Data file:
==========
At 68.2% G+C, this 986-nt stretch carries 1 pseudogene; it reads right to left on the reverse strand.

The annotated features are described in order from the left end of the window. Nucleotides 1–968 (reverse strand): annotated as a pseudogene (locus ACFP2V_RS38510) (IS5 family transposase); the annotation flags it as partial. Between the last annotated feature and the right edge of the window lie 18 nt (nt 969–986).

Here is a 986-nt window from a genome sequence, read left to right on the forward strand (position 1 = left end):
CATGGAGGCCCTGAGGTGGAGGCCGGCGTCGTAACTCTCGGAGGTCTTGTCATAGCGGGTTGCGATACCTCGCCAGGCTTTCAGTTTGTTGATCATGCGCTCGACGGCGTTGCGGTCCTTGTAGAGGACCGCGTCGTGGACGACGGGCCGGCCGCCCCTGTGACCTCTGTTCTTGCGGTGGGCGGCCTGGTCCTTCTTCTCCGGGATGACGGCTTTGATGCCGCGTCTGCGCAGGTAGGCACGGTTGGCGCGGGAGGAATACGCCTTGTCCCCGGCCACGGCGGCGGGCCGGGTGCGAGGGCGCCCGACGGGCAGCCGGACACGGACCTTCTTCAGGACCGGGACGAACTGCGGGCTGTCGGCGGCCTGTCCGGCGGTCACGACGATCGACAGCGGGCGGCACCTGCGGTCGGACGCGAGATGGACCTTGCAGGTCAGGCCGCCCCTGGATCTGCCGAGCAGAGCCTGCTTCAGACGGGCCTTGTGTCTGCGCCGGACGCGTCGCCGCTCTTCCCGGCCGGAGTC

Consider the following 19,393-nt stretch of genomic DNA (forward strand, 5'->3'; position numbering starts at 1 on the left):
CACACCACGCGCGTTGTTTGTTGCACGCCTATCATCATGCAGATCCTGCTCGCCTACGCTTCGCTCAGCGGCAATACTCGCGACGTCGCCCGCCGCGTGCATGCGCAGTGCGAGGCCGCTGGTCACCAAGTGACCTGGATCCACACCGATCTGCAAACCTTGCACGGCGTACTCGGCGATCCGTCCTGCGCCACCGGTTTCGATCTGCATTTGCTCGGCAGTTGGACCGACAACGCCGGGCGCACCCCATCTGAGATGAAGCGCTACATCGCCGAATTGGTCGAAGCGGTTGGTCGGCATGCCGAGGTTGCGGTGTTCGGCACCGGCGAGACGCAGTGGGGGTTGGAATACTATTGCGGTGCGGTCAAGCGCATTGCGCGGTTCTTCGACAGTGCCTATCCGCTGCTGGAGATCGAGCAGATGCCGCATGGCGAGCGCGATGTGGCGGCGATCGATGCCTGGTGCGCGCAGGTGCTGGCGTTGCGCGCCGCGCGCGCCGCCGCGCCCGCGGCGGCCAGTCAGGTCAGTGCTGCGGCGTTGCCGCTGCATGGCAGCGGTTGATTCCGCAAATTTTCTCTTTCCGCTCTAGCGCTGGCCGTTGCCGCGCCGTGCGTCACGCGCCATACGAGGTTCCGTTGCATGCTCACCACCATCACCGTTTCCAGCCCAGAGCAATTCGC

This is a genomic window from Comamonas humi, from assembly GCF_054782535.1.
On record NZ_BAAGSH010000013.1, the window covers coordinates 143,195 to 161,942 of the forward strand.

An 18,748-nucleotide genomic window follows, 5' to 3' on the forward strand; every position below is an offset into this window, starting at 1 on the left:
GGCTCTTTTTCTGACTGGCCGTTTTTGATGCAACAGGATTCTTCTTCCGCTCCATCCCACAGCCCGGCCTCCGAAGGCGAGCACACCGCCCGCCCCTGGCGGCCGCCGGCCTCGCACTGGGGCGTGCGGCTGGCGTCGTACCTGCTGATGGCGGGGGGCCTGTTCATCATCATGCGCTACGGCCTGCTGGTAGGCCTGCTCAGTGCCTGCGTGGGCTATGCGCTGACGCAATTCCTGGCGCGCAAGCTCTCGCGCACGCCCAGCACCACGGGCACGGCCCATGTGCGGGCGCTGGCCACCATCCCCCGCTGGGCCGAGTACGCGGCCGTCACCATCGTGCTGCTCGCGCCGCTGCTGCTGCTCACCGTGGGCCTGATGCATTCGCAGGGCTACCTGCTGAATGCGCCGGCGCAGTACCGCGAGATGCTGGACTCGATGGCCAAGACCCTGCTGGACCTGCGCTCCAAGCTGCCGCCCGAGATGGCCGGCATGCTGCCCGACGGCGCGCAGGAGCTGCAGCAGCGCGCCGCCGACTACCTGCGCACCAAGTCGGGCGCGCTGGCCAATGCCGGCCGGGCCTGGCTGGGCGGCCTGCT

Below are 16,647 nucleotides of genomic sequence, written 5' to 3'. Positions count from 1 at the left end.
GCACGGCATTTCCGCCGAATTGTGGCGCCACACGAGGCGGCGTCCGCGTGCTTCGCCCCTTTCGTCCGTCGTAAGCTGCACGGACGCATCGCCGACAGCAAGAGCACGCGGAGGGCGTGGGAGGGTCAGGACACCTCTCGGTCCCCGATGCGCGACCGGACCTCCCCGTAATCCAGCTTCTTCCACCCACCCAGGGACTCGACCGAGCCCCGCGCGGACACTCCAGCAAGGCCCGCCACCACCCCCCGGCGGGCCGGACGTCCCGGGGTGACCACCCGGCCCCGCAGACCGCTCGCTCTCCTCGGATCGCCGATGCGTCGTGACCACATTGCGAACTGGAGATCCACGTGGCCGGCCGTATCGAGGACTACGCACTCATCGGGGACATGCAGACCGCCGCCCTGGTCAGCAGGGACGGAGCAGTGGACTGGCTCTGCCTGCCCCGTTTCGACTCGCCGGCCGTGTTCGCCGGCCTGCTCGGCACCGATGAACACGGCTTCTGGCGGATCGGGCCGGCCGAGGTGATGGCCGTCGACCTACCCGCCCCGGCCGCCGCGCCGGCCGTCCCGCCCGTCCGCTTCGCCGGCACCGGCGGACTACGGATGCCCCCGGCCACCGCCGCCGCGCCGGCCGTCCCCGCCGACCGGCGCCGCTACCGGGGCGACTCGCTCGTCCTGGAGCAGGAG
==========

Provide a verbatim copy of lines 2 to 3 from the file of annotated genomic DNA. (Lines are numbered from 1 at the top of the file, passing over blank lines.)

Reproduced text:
The annotated features are described in order from the left end of the window. Nucleotides 1–968 (reverse strand): annotated as a pseudogene (locus ACFP2V_RS38510) (IS5 family transposase); the annotation flags it as partial. Between the last annotated feature and the right edge of the window lie 18 nt (nt 969–986).

Here is a 986-nt window from a genome sequence, read left to right on the forward strand (position 1 = left end):